Lawrence Publishing Company

2016 Editions of English translations of the Civil Code of Venezuela and the Civil Code of Colombia; 2015 Editions of the New Civil and Commercial Code of Argentina, the Civil Code of Brazil, and the Civil Code of Spain; and the 2014 Edition of the Civil Code of Chile
English Translation of the Federal Civil Code of Mexico; English translation of Selected Substantive Provisions of the Commercial Code of Mexico; and Romanach's Dictionary of Mexican Law
English translations of other Latin American civil codes
Spanish-English/English-Spanish Legal Terminology
Other Available Publications and Earlier Editions, including English translations of the Civil Code of Argentina (2014) and the Civil Code of Brazil (2014)
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Lawrence Publishing Company
Law Books
Latin American Law Books

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Lawrence Publishing Company specializes in the publication of materials to serve the needs of attorneys and their support staffs, librarians, business enterprises, government agencies, and other persons who deal with the legal systems of Latin America and Spain or Spanish or Portuguese legal terminology.
 
2017 Editions of Romañach’s English translations of the Civil Code of Chile, the Civil Code of Ecuador, and the Civil Code of the Dominican Republic; and the (combined edition) of the Commercial Code of Mexico and the Commercial Companies Act of Mexico 
  

 

The Civil Code of Chile (2017 Edition)

An English translation with an Introduction, Index and Appendix by Julio Romañach, Jr.

isbn-13 (978-1-4004-0038-6) at US$225.00 per copy + US$9.50 Shipping & Handling per copy (USA destination)

Published 2017, Paperbound 8 1/2 x 11 inches, 415 pages

The 2017 Edition is a revised and updated third edition of Romañach’s English translation of the Civil Code of Chile, which was first published in 2008, with a revised and updated second edition appearing in 2014.  As in the case of other civil-law jurisdictions, the Civil Code of Chile is the backbone of Chile’s legal system.  It contains rules governing basic areas such as contracts, property, torts, obligations, sales, leases, family law, security rights, and the law of damages.  The provisions of the Civil Code of Chile also serve as gap fillers in other areas of Chilean private law, and even in public law.  It also serves as an excellent introduction to the Chilean legal system.  The Civil Code of Chile is divided into a preliminary title and four books.  The preliminary title contains fundamental provisions that are applicable throughout the Civil Code.  Book One deals with domicile, family law, and juridical persons.  Book Two deals with basic principles of the law of property, ownership, usufruct, use, habitation, servitudes and possession, among other topics.  Book Three deals with successions by reason of death and donations inter vivos.  Both testamentary succession and intestate succession are addressed as well as rules governing the part of a person’s estate that is called the “forced portion”, to which certain heirs may be entitled as their “legitime”.  Book Four contains rules on the law of obligations, special contracts, torts, and security rights among other subjects.  This edition includes an introduction on the structure of the code and a subject-matter index citing to Civil Code article numbers.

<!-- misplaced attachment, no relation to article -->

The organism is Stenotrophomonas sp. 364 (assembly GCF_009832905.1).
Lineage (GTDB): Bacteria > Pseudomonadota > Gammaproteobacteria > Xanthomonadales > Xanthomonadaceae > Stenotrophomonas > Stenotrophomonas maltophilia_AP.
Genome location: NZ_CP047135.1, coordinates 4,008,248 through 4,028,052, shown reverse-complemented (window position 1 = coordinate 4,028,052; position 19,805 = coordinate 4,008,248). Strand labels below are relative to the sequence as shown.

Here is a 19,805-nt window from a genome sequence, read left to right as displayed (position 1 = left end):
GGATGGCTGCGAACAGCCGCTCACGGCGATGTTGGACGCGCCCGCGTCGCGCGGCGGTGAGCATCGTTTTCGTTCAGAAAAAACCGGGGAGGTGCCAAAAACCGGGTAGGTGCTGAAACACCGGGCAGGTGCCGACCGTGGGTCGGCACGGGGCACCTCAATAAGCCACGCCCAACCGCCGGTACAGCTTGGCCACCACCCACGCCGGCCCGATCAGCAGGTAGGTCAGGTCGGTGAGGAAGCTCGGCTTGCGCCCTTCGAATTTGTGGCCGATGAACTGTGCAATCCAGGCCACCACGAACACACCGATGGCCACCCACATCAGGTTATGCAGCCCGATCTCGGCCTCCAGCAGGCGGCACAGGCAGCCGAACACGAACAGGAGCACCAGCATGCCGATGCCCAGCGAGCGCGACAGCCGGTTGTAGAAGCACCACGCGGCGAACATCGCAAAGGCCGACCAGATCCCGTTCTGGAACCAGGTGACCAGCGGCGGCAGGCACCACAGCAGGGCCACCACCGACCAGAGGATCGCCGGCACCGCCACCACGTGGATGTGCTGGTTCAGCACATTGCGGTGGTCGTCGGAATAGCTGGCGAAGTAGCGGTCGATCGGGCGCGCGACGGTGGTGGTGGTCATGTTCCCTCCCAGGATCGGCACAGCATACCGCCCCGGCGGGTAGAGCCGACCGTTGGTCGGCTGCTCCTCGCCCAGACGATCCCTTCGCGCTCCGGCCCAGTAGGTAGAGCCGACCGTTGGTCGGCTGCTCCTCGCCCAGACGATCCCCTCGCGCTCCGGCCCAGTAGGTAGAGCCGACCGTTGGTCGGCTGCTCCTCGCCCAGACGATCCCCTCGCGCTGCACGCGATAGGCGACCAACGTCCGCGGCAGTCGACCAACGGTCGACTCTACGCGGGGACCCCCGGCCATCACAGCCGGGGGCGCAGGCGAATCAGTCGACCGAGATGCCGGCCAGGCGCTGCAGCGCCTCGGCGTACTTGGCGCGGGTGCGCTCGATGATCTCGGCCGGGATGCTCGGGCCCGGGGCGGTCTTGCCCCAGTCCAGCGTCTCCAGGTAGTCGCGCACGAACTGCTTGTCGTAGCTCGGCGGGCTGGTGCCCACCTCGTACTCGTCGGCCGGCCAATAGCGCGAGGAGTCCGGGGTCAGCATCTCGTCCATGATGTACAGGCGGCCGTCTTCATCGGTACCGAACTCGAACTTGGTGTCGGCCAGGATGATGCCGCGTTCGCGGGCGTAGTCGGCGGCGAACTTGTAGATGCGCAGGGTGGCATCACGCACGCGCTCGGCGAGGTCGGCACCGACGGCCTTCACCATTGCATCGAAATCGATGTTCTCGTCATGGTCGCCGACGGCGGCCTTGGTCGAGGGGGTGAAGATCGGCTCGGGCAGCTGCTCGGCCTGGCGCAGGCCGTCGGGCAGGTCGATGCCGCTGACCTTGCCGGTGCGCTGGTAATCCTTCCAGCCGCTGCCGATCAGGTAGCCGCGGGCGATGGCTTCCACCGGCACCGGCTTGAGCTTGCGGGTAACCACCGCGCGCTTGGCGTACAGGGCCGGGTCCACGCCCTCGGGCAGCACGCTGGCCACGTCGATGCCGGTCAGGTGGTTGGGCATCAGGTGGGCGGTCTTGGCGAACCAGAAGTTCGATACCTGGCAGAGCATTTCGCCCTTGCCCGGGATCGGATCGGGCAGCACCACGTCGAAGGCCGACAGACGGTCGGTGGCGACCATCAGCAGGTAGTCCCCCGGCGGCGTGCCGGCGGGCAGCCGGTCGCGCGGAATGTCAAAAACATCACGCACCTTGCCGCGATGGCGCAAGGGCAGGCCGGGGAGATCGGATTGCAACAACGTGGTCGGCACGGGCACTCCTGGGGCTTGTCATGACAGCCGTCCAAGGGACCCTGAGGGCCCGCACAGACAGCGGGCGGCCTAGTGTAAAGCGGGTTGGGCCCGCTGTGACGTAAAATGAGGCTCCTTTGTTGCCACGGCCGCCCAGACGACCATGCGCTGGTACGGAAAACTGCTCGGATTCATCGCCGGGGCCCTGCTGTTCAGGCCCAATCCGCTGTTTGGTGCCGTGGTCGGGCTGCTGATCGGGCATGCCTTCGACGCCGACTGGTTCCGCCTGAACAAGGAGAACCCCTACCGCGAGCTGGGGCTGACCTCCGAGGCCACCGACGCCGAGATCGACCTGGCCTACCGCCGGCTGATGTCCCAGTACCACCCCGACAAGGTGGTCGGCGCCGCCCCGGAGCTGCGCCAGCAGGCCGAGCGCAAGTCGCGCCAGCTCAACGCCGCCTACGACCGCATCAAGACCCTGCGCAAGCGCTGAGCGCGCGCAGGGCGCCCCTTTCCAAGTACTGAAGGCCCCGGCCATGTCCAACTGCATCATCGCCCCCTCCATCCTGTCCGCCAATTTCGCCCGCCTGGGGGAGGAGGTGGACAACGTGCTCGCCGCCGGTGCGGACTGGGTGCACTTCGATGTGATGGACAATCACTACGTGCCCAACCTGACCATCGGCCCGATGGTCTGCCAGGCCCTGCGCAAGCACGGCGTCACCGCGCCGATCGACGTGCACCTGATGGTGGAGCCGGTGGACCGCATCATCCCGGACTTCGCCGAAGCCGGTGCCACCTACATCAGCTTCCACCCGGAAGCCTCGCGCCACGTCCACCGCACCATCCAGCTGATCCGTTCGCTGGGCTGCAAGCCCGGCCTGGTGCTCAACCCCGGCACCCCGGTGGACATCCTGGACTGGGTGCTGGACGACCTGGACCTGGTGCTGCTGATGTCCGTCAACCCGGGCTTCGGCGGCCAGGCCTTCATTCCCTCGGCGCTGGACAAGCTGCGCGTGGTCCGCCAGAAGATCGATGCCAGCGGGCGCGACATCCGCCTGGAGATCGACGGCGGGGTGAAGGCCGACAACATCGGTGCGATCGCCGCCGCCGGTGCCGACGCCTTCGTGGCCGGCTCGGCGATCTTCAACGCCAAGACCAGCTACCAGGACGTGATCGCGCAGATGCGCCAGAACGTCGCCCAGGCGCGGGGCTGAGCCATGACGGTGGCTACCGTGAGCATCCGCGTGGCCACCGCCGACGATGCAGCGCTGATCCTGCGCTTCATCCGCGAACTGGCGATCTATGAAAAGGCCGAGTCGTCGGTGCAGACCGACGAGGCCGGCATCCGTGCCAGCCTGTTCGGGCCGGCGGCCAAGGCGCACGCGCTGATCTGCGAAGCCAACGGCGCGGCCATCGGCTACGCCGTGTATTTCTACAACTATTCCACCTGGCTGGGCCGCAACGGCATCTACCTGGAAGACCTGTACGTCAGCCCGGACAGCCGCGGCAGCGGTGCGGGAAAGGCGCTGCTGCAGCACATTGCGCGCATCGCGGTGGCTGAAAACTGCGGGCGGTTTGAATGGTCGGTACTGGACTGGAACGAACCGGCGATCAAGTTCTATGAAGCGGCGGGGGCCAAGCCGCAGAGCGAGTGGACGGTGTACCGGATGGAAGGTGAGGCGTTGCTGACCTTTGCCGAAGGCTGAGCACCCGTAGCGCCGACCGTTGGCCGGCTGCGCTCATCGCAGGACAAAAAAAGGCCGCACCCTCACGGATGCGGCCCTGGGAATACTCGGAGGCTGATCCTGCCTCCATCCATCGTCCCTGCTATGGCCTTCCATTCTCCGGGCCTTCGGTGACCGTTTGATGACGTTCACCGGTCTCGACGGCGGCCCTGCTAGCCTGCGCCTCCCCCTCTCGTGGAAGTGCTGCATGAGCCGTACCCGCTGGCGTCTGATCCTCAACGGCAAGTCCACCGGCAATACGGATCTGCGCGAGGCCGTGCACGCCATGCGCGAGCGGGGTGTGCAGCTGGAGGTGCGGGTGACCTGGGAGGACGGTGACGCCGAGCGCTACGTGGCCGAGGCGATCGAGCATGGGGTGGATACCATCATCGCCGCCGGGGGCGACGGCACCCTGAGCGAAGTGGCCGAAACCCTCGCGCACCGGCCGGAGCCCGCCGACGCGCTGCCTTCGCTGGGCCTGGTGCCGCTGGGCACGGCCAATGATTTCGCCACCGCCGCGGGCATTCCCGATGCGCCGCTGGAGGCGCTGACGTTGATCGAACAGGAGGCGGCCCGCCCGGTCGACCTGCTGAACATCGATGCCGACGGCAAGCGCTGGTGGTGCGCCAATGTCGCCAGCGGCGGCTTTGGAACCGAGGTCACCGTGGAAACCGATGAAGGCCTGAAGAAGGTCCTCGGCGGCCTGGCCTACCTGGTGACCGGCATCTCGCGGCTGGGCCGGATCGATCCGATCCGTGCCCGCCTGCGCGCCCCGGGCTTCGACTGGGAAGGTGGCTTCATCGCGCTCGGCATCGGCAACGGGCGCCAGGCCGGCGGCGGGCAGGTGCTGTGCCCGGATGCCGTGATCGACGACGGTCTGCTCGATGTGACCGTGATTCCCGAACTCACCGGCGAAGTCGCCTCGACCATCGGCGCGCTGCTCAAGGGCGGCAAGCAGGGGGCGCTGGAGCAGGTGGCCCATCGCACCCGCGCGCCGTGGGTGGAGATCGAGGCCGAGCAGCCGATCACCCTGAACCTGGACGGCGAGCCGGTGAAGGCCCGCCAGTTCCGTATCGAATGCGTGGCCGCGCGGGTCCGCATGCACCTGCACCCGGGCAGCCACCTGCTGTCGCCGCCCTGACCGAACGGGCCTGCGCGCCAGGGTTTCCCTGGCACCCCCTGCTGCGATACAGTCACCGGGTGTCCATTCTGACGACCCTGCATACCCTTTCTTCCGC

The Commercial Code of Mexico and the Commercial Companies Act of Mexico

(combined edition)

An English translation with an Introduction, Indices, and Appendix by Julio Romañach, Jr.

isbn-13 (978-1-4004-0037-9) at US$175.00 per copy + US$9.50 Shipping & Handling per copy (USA destination)

Published 2017, Paperbound 8 1/2 x 11 inches, 312 pages

This Edition is a revised, updated and expanded edition of Romañach’s English translation of the Commercial Code of Mexico, Selected Substantive Provisions, which was first published in 2003, and last published in a revised and updated format in 2012.  This 2017 combined edition contains all of the provisions in force of the Commercial Code of Mexico, substantive as well as procedural. The Commercial Code, which is federal law in Mexico, is applicable throughout the Mexican federation.  It contains important rules of a general nature applicable to business contracts, as well as particular rules governing particular commercial contracts, such as commercial sale and commercial commission.  The Commercial Code also contains rules governing the Commercial Registry, which is under the jurisdiction of the Office of the Secretary of the Economy, and it contains rules governing the new Registry of Security Rights in Movable Property, added in 2009, which provides for the recordation of secured transactions on “movable securities”.  The Commercial Code also provides rules dealing with electronic commerce, including electronic signature.  The articles on electronic commerce provide all important rules on contract formation by electronic means, including instances in which the transaction involves notarized instruments.  The articles on procedure constitute a veritable evidence and procedure code relative to commercial disputes including very detailed default provisions on arbitration, both (Mexican) national and international.

The Mexican Commercial Companies Act or business associations law (Ley General de Sociedades Mercantiles) is the fundamental source of company law in Mexico.  It is federal law, and, as in the case of the Commercial Code, is applicable throughout the Mexican federation.  It contains rules on the organization, structure, and operations of commercial companies, including the general partnership, the corporation, and the L.L.C.